Insert a new column between A and B. This new blank column is now column B, and the set of 200 numbers is in column C. Go ahead and sort column A on its own.

Let's say the first number in column A is in A1, and the numbers in column C are in C1 through C200. In B1, enter the formula:


Then drag the lower right corner of B1 down the column to B900, to fill the formula in all those cells.

I'm assuming here that the numbers in column A are unique (no duplicates), and the numbers in column C are unique. If either has duplicates, this may not work the way you want it to. (For example, if "28305" appears three times in column A, and only once in column C, this formula would cause 28305 to appear three times in column B, which may not be what you want.)
posted by DevilsAdvocate at 9:25 AM on February 8, 2006

Response by poster: To put things in context. What I have is a call list with 900 contacts that we used for a recent survey. 200 people completed the survey and so I have a seperate dataset. I want to be able to eliminate the 200 people who completed the sruvey from the call list. I am using phone numbers. I coped the phone number columns from my dataset and pasted it as a new column into my call list directly beside the phone numbers column.

DevilsAdvocate's solution won't work.
posted by panoptican at 9:28 AM on February 8, 2006

Best answer: I did this:

Put the 900 column left (say col F, starting row 12), the 200 column right (G12) . Sort both ascending

Then in column H put the following


(where the rows in G are the range of the numbers)

Copy this formula with the absolute references preserved

This will put the numbers from col G opposite their numbers in H and will leave "N/A" for all the other columns.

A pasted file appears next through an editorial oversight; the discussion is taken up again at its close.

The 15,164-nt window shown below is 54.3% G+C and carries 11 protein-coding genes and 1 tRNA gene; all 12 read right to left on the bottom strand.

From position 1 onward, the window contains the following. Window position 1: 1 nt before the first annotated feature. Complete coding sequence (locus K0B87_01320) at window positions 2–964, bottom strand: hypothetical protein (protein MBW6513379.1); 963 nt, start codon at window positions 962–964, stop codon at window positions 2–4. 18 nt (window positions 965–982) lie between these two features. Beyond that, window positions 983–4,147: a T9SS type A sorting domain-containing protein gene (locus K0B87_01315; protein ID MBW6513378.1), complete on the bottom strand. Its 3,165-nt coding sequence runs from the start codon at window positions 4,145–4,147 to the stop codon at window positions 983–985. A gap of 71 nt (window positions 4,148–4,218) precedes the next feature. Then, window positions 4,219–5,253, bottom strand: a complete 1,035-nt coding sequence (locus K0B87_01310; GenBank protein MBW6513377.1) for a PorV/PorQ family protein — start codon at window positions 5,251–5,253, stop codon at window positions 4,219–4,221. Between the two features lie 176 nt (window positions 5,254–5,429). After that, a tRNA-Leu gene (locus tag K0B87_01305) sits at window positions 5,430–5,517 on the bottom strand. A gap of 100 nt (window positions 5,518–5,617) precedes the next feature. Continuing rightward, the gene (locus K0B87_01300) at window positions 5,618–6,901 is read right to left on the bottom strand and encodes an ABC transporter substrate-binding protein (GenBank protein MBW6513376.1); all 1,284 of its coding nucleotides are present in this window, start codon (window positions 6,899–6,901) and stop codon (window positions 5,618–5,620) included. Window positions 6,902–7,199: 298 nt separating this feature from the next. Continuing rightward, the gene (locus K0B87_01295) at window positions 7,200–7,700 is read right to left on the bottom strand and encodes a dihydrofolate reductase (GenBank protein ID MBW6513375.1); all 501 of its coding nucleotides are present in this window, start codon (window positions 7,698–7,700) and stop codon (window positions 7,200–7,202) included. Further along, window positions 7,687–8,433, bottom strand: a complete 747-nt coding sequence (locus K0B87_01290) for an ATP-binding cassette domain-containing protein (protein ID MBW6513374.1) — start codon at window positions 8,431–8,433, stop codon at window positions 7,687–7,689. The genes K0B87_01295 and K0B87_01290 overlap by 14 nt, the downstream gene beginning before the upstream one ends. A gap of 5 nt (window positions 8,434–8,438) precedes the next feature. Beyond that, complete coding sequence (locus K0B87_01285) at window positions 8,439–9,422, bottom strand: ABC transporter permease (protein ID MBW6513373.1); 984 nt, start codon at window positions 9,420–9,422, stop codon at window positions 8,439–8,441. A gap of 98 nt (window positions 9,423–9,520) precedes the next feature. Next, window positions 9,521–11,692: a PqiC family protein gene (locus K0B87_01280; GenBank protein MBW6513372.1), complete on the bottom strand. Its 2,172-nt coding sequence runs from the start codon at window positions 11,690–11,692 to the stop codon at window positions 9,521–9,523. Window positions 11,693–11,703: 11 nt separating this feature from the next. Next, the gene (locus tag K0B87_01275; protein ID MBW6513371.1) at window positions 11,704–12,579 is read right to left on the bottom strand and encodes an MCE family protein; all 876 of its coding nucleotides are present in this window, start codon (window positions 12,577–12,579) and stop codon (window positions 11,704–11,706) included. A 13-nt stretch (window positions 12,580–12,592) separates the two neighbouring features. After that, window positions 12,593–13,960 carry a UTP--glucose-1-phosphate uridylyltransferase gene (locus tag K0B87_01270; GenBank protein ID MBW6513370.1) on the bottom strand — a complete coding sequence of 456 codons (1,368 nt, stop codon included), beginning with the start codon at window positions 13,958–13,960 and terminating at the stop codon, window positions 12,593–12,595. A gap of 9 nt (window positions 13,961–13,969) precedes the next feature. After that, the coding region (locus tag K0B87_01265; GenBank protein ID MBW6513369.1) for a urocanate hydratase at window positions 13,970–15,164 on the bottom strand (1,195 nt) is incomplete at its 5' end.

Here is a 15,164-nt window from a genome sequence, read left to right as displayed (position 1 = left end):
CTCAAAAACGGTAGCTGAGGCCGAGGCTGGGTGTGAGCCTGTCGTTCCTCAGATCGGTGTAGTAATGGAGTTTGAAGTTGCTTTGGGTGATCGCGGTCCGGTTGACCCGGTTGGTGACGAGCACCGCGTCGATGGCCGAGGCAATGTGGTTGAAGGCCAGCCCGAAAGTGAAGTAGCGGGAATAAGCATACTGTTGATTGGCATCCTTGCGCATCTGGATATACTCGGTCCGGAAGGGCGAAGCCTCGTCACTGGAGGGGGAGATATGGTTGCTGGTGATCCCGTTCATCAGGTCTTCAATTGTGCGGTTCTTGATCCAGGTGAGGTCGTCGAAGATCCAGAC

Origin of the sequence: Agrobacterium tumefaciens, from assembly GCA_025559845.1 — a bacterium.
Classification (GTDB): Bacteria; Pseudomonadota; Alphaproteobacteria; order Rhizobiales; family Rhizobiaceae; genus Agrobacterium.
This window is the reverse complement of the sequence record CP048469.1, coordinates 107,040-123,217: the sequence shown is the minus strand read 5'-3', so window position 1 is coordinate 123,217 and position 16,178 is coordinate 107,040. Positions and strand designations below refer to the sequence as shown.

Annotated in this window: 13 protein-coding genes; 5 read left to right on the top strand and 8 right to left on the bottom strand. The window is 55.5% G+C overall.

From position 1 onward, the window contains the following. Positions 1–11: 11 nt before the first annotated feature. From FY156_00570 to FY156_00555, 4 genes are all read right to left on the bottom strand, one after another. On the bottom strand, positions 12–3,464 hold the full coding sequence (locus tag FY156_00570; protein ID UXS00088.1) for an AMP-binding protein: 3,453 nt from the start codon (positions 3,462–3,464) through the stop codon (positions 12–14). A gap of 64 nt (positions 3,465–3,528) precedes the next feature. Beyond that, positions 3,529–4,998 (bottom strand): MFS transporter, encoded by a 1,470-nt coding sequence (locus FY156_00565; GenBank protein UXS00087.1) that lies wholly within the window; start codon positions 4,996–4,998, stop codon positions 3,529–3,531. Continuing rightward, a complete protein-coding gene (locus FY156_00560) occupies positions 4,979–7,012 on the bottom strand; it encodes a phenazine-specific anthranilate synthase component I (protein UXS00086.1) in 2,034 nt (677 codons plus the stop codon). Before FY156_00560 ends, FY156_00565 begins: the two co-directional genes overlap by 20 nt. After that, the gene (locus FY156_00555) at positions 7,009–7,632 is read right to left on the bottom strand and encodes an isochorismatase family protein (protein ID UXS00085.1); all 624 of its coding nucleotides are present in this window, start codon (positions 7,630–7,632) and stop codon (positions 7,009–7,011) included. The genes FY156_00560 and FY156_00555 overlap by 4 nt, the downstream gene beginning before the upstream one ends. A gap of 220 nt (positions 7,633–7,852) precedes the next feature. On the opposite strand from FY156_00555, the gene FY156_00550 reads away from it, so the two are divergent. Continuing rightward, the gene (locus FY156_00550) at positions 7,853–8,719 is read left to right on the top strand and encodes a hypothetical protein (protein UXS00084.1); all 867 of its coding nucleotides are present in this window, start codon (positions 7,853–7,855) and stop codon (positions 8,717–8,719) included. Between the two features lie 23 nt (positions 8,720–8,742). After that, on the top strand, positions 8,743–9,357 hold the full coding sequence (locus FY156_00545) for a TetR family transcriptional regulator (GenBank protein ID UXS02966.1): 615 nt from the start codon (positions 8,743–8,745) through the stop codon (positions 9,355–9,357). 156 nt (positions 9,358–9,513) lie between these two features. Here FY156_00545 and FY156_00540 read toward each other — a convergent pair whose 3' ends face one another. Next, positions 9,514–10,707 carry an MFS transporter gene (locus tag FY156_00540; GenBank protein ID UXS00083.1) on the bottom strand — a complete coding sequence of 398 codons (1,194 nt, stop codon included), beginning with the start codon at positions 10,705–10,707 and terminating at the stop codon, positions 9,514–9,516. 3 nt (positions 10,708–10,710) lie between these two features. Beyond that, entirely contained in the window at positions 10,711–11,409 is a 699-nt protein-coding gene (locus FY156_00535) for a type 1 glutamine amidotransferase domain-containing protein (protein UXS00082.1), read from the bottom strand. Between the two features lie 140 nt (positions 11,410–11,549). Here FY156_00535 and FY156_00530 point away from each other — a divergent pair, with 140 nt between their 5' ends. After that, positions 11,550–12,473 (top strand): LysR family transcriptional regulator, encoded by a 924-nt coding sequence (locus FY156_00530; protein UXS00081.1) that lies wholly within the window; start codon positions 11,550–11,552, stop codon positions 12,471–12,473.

posted by sagwalla at 9:30 AM on February 8, 2006

This was my output

1 1 1
2 5 #N/A
3 8 #N/A
4 44 #N/A
5 5
6 #N/A
7 #N/A
8 8
9 #N/A
11 #N/A
22 #N/A
33 #N/A
44 44
51 #N/A
posted by sagwalla at 9:34 AM on February 8, 2006

DevilsAdvocate's solution won't work.

Why not?

If inserting an extra column causes problems, you can undo it at the end. After doing what I described above:
- highlight column B
- Edit - Copy
- (with column B still highlighted) Edit - Paste Special - Values
- delete column C

Then all the columns are back in their original places.

If it won't work because you do have duplicate values, let me know and I can try to find a way around that. If it's something else, it would be helpful to know why my solution doesn't work for you before attempting to come up with a different one.
posted by DevilsAdvocate at 9:34 AM on February 8, 2006

DA's solution works for me on a small sample set. Maybe not for phone numbers with hyphens?
posted by beagle at 9:36 AM on February 8, 2006

Response by poster: Actually it did work, I just did it wrong. sagwalla's worked too. Hooray.
posted by panoptican at 9:37 AM on February 8, 2006

sagwalla has it.

If you want to fill column H with blanks instead of "N/A"s for the non-matches use this template:


If you're a Nervous Nelli you might want to do it all in a scrap worksheet and then copy/paste special/value columns F and H in back into the original spot.
posted by Opposite George at 9:40 AM on February 8, 2006

Oops. Y'all did it while I was previewing!
posted by Opposite George at 9:41 AM on February 8, 2006